The International Football Association Board will be presented with the proposal, which would allow managers to halt play and challenge one contentious decision against their side in each half.
A video official within the stadium would then be able to advise the referee on a decision with the help of replayed footage.
The scheme was secretly tested in the Netherlands during the previous campaign as officials located inside the particular ground were able to pin-point what decisions they would have made differently.
KNVB spokesman Koen Adriaanse told the Sunday Mirror: "The proposal was tried out in 24 games last season, with video referees highlighting incidents in which they would have been able to assist match officials.
"It was found to be a big opportunity to help referees and their assistants.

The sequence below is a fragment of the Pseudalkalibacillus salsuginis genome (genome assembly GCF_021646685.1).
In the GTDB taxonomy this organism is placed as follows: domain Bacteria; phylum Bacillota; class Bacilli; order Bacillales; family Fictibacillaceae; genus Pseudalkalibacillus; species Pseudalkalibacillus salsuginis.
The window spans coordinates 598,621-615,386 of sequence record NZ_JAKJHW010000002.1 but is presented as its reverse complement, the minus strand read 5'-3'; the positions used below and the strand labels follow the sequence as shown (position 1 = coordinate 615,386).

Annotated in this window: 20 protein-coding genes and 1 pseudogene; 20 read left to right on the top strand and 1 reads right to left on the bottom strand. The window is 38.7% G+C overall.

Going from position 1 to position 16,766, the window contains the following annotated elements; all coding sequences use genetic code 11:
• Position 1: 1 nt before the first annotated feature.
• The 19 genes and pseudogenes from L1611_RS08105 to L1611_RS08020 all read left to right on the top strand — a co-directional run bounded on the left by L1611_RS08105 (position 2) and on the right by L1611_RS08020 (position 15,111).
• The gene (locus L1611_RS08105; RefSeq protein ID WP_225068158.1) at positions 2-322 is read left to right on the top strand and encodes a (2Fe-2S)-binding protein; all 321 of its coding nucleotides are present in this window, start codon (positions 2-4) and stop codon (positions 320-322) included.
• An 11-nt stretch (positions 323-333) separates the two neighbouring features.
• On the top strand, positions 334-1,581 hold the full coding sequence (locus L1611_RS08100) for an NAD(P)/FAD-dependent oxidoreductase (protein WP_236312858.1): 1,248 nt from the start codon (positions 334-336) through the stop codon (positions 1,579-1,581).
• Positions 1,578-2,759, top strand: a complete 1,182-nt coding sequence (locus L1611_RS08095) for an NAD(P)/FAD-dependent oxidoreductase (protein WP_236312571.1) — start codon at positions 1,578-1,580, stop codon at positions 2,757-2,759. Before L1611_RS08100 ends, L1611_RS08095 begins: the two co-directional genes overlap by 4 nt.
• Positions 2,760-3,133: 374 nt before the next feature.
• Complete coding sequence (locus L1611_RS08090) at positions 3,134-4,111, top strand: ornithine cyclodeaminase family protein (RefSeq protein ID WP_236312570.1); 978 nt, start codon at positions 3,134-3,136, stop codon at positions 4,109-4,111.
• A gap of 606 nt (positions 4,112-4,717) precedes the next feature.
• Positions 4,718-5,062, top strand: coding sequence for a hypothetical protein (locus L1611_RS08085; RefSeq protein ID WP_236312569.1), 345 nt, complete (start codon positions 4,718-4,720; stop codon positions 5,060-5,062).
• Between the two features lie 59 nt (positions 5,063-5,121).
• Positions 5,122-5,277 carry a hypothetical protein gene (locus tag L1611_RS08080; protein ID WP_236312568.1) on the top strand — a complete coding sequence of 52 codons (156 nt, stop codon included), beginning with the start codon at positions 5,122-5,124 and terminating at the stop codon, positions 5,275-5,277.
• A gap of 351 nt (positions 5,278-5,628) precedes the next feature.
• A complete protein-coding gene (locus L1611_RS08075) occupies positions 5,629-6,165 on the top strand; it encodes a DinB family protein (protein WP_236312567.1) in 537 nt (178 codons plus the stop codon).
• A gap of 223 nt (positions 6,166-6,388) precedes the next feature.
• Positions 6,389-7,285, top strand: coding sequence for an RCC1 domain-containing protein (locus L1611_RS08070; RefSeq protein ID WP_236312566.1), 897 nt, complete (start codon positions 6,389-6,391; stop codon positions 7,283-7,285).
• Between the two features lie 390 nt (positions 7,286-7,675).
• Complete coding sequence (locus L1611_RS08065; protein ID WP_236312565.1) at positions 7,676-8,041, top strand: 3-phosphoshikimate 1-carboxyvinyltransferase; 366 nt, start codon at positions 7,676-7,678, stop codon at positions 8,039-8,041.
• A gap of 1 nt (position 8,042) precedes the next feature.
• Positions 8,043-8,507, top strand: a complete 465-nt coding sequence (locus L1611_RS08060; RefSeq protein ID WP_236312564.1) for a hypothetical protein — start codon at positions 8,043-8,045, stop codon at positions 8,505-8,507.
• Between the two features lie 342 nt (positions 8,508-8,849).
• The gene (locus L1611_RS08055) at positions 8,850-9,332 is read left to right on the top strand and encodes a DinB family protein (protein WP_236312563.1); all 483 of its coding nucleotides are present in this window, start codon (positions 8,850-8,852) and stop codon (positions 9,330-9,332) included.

"There was a lot of interest in the experiment from the FAs of England, Germany and the United States – and we have their support to make an official proposal.
"The next step will be to see how the system works at youth or Under-21 level and if it’s a success, then it could be introduced into senior football."
The KNVB's head of referees, Dick van Egmond, was also encouraged by FIFA's reaction to the proposal.
"We've received a positive answer from FIFA on our request for an experiment in video referees being used in official matches," he said.
"It is true, that in our plans, the managers from both teams can each challenge one referee decision in the first half and in the second half of each game."